The news: Mice are a crucial part of lab research. Everything from their cells to their behavior is dissected in the name of science. Some of the biggest medical breakthroughs owe thanks to mice, but all that may come into question due to a shocking new discovery that threatens to blow apart decades of research.
Mice are more scared of male researchers than of female ones.
It sounds almost too comical to be true, but a new study published in the journal Nature Methods argues that mice's aversion to men is all too real — and it may have had incalculable impact on past research.
"People have not paid attention to this in the entire history of scientific research of animals," said Jeffrey Mogil, lead author of the study. "I think that it may have confounded, to whatever degree, some very large subset of existing research."
What does this mean? When you feel really stressed out or scared, you can become numb to pain — this holds true for humans and mice. The research indicates that in the presence of large male humans, mice become so scared that they experience little pain at all. And it may all have to do with smell.
Even when a male researcher was not present, "male-related stimuli induced a robust physiological stress response that results in stress-induced analgesia. This effect could be replicated with T-shirts worn by men, bedding material from gonadally intact and unfamiliar male mammals and presentation of compounds secreted from the human axilla," the study found. "Experimenter sex can thus affect apparent baseline responses in behavioral testing."
In addition to experiencing little pain, mice also demonstrated higher body temperature and levels of corticosterone, which are both indicators of stress.
But men shouldn't take too much offense — it's nothing personal. Mice happen to be very territorial creatures and they seem to have this stress effect when they encounter males of any species, not just humans. And since they can't really distinguish between species, "it's probably a little bit evolutionarily adaptive to have this effect until you can determine that a male that's around doesn't actually mean you any harm," Mogil said.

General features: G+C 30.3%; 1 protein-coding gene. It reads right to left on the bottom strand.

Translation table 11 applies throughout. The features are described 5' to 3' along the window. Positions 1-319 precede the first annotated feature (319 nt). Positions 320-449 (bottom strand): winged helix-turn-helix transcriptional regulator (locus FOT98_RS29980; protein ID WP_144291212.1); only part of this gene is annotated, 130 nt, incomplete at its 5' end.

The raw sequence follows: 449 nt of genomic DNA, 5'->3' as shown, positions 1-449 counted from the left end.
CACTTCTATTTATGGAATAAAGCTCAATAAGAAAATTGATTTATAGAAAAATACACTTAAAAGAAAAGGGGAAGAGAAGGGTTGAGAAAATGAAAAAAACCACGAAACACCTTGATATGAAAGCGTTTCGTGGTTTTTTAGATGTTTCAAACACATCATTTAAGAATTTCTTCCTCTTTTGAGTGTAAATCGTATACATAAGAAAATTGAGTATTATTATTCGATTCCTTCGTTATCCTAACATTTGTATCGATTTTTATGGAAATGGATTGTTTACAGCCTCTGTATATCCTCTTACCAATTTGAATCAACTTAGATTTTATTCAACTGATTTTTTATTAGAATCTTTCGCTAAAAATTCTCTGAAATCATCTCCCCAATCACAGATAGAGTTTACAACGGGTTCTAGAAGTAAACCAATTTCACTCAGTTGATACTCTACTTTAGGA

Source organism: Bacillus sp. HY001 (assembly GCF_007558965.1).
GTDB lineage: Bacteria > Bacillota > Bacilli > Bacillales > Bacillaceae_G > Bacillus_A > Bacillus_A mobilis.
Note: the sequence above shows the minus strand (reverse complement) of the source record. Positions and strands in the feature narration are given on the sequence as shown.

Why does this matter? Though it doesn't seem like mice have any kind of personal vendetta against human males, their stress responses are very real and may have tainted decades of research, and not just behavioral research.
"If you're doing a liver cell study, the cells came from a rat that was sacrificed either by a man or a woman," Mogil said. As a result, "its stress levels would be in very different states."
It's unclear how this finding will impact past research, but Mogil does have suggestions on how scientists can approach future studies. Male researchers can spend more time with the mice to acclimate them to the smell and journals can do a better job of reporting the sex of the researchers involved. Generally, one would think the sex of the scientists and researchers involved shouldn't be an issue, but Mogil's research seems to indicate otherwise. Ideally, both men and women would be present on a research team to see whether mice response is inconsistent, or, as Mogil jokes, to have the men "chaperoned by a woman."